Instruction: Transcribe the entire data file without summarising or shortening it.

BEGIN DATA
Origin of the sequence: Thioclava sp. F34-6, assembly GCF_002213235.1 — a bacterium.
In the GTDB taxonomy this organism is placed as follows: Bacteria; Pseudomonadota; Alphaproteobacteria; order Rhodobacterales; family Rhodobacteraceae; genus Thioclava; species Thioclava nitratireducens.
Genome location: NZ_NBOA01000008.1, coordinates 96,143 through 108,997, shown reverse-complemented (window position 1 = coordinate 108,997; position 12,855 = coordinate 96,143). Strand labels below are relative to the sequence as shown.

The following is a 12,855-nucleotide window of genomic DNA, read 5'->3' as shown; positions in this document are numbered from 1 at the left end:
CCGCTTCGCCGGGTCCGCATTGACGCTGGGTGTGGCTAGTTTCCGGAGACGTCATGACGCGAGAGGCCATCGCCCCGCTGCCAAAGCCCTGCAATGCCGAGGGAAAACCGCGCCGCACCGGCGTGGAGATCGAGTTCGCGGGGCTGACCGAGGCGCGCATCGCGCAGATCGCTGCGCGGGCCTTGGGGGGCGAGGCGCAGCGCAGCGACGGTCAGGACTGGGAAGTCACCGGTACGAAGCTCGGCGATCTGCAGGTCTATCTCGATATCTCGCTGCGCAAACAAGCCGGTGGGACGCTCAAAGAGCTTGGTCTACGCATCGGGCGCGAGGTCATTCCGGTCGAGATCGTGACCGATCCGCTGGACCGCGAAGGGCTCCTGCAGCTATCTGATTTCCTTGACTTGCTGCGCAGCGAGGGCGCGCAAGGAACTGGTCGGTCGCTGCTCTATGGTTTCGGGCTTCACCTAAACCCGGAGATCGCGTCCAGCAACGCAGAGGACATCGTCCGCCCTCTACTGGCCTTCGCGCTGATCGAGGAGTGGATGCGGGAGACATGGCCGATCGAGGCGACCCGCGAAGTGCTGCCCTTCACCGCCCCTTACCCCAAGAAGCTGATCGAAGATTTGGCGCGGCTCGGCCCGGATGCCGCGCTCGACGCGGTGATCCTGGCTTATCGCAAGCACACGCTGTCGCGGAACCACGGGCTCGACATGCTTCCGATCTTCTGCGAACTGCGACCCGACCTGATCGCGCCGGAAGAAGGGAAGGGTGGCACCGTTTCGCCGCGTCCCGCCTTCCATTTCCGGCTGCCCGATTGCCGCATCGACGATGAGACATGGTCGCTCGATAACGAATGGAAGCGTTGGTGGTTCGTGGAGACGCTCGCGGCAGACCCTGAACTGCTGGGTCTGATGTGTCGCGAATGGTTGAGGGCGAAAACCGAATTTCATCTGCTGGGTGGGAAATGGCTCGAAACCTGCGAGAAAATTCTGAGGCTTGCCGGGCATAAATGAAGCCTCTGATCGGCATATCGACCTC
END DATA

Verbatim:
Origin of the sequence: Thioclava sp. F34-6, assembly GCF_002213235.1 — a bacterium.
In the GTDB taxonomy this organism is placed as follows: Bacteria; Pseudomonadota; Alphaproteobacteria; order Rhodobacterales; family Rhodobacteraceae; genus Thioclava; species Thioclava nitratireducens.
Genome location: NZ_NBOA01000008.1, coordinates 96,143 through 108,997, shown reverse-complemented (window position 1 = coordinate 108,997; position 12,855 = coordinate 96,143). Strand labels below are relative to the sequence as shown.

The following is a 12,855-nucleotide window of genomic DNA, read 5'->3' as shown; positions in this document are numbered from 1 at the left end:
CCGCTTCGCCGGGTCCGCATTGACGCTGGGTGTGGCTAGTTTCCGGAGACGTCATGACGCGAGAGGCCATCGCCCCGCTGCCAAAGCCCTGCAATGCCGAGGGAAAACCGCGCCGCACCGGCGTGGAGATCGAGTTCGCGGGGCTGACCGAGGCGCGCATCGCGCAGATCGCTGCGCGGGCCTTGGGGGGCGAGGCGCAGCGCAGCGACGGTCAGGACTGGGAAGTCACCGGTACGAAGCTCGGCGATCTGCAGGTCTATCTCGATATCTCGCTGCGCAAACAAGCCGGTGGGACGCTCAAAGAGCTTGGTCTACGCATCGGGCGCGAGGTCATTCCGGTCGAGATCGTGACCGATCCGCTGGACCGCGAAGGGCTCCTGCAGCTATCTGATTTCCTTGACTTGCTGCGCAGCGAGGGCGCGCAAGGAACTGGTCGGTCGCTGCTCTATGGTTTCGGGCTTCACCTAAACCCGGAGATCGCGTCCAGCAACGCAGAGGACATCGTCCGCCCTCTACTGGCCTTCGCGCTGATCGAGGAGTGGATGCGGGAGACATGGCCGATCGAGGCGACCCGCGAAGTGCTGCCCTTCACCGCCCCTTACCCCAAGAAGCTGATCGAAGATTTGGCGCGGCTCGGCCCGGATGCCGCGCTCGACGCGGTGATCCTGGCTTATCGCAAGCACACGCTGTCGCGGAACCACGGGCTCGACATGCTTCCGATCTTCTGCGAACTGCGACCCGACCTGATCGCGCCGGAAGAAGGGAAGGGTGGCACCGTTTCGCCGCGTCCCGCCTTCCATTTCCGGCTGCCCGATTGCCGCATCGACGATGAGACATGGTCGCTCGATAACGAATGGAAGCGTTGGTGGTTCGTGGAGACGCTCGCGGCAGACCCTGAACTGCTGGGTCTGATGTGTCGCGAATGGTTGAGGGCGAAAACCGAATTTCATCTGCTGGGTGGGAAATGGCTCGAAACCTGCGAGAAAATTCTGAGGCTTGCCGGGCATAAATGAAGCCTCTGATCGGCATATCGACCTC